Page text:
The decision in Geoffrey Rush v Nationwide News, handed down today in Australia’s federal court, is the first – and so far, only – legal determination of a case associated with the #MeToo movement in Australia.
The defamation case was decided in favour of the actor Geoffrey Rush, who had sued News Corp’s Nationwide News, the publisher of the Daily Telegraph, over allegations the newspaper published regarding Rush’s inappropriate behaviour with an unnamed fellow actor, later identified as Eryn Jean Norvill, who gave evidence in the case.
In finding for Rush, Justice Michael Wigney decided that the defence of truth argued by Nationwide News had not been proven. Because Wigney said Rush had suffered significant distress – and to vindicate his reputation – he set non-economic damages at A$850,000. This is more than double the cap in cases not involving aggravated damages, with further economic loss still to be determined.
The Rush decision comes as the Australian #MeToo Movement seems to have gone quiet. The high-profile cases that arose in the year following #MeToo, which included allegations against television presenter Don Burke, actor Craig McLachlan and politicians Barnaby Joyce, Luke Foley and Jeremy Buckingham, have mostly faded from public view.
None of these cases have been heard under sexual harassment laws, and none of the women has claimed or received any remedy. Rather, what most of these cases have in common is that the men involved have sued or threatened to sue for defamation.
While reckless and sensationalist media stories certainly cause harm, the Rush decision and other defamation cases may lead someone who has experienced sexual harassment to think that the reputational interests of the accused are better protected by law than those alleging harassment.
Australia has particularly strong defamation laws, which the Rush trial has brought into sharp relief. Actress Yael Stone, who publicly raised further concerns about Rush, said that Australia’s defamation laws made her “terrified” to speak up.
Will the decision in favour of Rush have a further chilling effect on future harassment claims, especially in the absence of any successful, high-profile sexual harassment cases?
Sexual harassment: layers of silence
We have, on paper, strong laws in Australia to respond to individual incidents of sexual harassment in the Sex Discrimination Act 1984 (Cth). But laws are useless if they are not enforced, and only a tiny proportion of sexual harassment incidents are ever reported (just 17%), let alone taken to court.
Of those few reports, most are kept quiet and out of the public view. If an incident is reported in a workplace, for instance, only a few insiders may ever know about it because of non-disclosure agreements.
If a harassed person makes a complaint to the Australian Human Rights Commission, he or she must go through a compulsory, confidential conciliation stage. If this is unsuccessful and the complainant proceeds to court, there are very strong incentives to settle the case privately (namely the cost and difficulty of pursuing a case).
While these layers of confidentiality and privacy may suit the harassed as well as the alleged harasser, the flip side is that it makes sexual harassment, an enormous social problem, barely known to the public. Only the tiniest number of cases make it to court and into public scrutiny.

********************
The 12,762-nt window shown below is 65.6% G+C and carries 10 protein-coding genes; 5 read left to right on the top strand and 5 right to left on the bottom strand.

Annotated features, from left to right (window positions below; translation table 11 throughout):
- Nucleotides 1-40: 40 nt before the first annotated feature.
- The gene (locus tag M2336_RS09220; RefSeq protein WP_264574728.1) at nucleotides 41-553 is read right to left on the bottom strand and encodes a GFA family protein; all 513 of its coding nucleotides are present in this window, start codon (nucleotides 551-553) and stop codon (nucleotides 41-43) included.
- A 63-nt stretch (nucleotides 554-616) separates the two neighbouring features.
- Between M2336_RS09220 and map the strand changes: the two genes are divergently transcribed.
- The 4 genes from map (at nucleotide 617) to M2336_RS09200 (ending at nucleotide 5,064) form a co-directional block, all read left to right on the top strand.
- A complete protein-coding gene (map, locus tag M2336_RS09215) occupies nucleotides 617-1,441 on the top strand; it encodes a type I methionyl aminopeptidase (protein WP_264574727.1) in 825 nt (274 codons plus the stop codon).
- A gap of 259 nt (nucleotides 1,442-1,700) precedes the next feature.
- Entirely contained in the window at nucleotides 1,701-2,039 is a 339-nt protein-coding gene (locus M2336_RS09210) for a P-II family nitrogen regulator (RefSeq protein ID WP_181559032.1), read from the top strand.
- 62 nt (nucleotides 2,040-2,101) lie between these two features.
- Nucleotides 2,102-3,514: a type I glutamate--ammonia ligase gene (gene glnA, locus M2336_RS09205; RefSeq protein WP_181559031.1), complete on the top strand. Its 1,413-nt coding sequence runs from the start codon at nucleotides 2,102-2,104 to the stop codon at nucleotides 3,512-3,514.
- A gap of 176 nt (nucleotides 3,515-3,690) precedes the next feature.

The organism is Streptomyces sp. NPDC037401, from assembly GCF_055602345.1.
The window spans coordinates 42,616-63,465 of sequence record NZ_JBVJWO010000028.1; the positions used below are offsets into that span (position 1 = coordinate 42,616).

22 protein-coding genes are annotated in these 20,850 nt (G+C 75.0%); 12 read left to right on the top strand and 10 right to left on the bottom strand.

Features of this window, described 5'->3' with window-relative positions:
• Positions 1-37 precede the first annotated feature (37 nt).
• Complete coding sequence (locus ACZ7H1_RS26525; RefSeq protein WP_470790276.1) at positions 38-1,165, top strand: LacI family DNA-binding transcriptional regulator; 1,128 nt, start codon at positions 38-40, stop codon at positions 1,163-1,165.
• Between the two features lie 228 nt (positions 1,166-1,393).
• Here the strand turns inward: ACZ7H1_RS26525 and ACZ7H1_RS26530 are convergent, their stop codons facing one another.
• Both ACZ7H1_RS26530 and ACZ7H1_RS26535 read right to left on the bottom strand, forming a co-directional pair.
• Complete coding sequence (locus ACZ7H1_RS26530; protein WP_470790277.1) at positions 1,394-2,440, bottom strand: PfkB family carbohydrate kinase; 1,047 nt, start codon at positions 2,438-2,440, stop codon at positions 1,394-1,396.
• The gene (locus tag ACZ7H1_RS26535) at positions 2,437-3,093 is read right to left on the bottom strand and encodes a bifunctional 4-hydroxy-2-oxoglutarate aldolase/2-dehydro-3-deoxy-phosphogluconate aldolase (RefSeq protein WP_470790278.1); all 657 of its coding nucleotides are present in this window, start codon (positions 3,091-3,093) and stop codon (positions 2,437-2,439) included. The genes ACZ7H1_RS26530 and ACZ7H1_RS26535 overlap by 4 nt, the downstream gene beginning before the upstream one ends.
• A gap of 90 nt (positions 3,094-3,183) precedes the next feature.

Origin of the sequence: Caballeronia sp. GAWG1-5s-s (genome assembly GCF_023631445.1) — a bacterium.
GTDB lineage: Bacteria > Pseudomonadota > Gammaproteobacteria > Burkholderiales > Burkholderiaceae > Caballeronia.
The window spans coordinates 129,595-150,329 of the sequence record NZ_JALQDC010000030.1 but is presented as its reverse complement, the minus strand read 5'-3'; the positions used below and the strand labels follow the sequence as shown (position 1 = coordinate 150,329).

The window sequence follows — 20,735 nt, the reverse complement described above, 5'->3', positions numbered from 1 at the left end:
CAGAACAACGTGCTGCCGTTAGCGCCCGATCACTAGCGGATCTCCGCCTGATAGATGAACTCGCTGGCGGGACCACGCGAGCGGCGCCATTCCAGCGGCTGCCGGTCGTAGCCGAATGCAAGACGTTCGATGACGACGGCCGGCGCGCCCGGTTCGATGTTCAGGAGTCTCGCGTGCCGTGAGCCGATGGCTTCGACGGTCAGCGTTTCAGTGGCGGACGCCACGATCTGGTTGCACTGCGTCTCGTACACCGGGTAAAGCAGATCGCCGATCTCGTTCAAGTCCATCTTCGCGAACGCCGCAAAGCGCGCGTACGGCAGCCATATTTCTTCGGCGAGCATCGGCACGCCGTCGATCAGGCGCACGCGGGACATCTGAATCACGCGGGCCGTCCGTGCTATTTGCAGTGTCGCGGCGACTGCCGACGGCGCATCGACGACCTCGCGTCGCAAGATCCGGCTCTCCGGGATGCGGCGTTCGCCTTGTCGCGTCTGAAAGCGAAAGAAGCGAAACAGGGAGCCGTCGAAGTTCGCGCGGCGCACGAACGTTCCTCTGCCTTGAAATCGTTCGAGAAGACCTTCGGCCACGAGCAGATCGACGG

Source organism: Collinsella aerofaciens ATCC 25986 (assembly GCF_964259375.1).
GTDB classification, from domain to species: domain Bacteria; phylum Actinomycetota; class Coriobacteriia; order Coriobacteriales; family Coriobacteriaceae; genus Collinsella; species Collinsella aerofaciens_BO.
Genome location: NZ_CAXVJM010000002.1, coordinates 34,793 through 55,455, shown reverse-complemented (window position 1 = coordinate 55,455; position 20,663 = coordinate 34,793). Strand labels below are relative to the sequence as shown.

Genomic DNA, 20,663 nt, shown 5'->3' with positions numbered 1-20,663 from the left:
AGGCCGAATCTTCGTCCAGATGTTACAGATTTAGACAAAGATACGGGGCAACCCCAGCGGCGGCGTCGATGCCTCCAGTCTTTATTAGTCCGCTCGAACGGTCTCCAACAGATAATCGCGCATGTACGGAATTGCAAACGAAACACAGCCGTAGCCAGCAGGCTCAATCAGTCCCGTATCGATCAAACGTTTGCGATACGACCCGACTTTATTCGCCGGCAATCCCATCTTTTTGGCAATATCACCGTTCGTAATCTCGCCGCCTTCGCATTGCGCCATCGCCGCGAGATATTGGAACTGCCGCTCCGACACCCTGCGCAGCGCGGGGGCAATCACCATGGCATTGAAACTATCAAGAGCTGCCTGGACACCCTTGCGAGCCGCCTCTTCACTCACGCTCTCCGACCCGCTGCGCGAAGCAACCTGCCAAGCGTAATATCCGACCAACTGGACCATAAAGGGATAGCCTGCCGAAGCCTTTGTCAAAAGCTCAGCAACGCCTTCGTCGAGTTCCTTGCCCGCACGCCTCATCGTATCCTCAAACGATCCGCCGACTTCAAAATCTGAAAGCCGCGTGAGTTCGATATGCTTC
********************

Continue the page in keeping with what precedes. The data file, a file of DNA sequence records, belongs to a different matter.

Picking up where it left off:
And if women speak up publicly through social or conventional media, defamation laws come into play.
What impact will the Rush decision have on sexual harassment reporting?
An unfortunate side effect of the decision is that it is likely to have an additional silencing effect on sexual harassment discussions and reporting. Such a widely reported defamation case can only further entrench public perceptions of the risks of speaking up.
There are further concerns. There is the potential for the public to mistakenly see this as a sexual harassment case between Rush and Norvill, rather than a defamation case between Rush and Nationwide News.
Since the court found that the defence of “truth” was not proven, this may lead to a misconception that Norvill’s statements about inappropriate behaviour were a lie. This will only be reinforced by Wigney’s statements questioning Norvill’s credibility, saying she was a witness “prone to exaggeration and embellishment”.
But having insufficient evidence to prove the truth of a statement in law is not the same thing as it being a lie. That misconception has the potential to exacerbate stereotypes about women making up claims of assault and harassment.
The Rush decision is a legal success for the actor, but it may have unintended side effects for the #MeToo movement and the effectiveness of sexual harassment laws.
People bringing sexual harassment cases to court generally receive very low damages payouts. Compared to the million-dollar awards for a celebrity defamation case, the median damages payment in a sexual harassment case is below A$30,000. The severe under-reporting and under-valuing of sexual harassment allegations, and the silencing of public discussion of the problem, may be further impacted by this decision, as well.
We need the #MeToo movement to continue if we are to tackle the continuing problem of sexual harassment and gendered abuse. In delivering his summary judgement, Wigney’s comment to the courtroom is surely the truest statement of all:
… it would have been better for all concerned if the issues that arose … were dealt with in a different place to the harsh, adversarial world of a defamation proceeding.
By Karen O’Connell, Associate Professor, Faculty of Law, University of Technology Sydney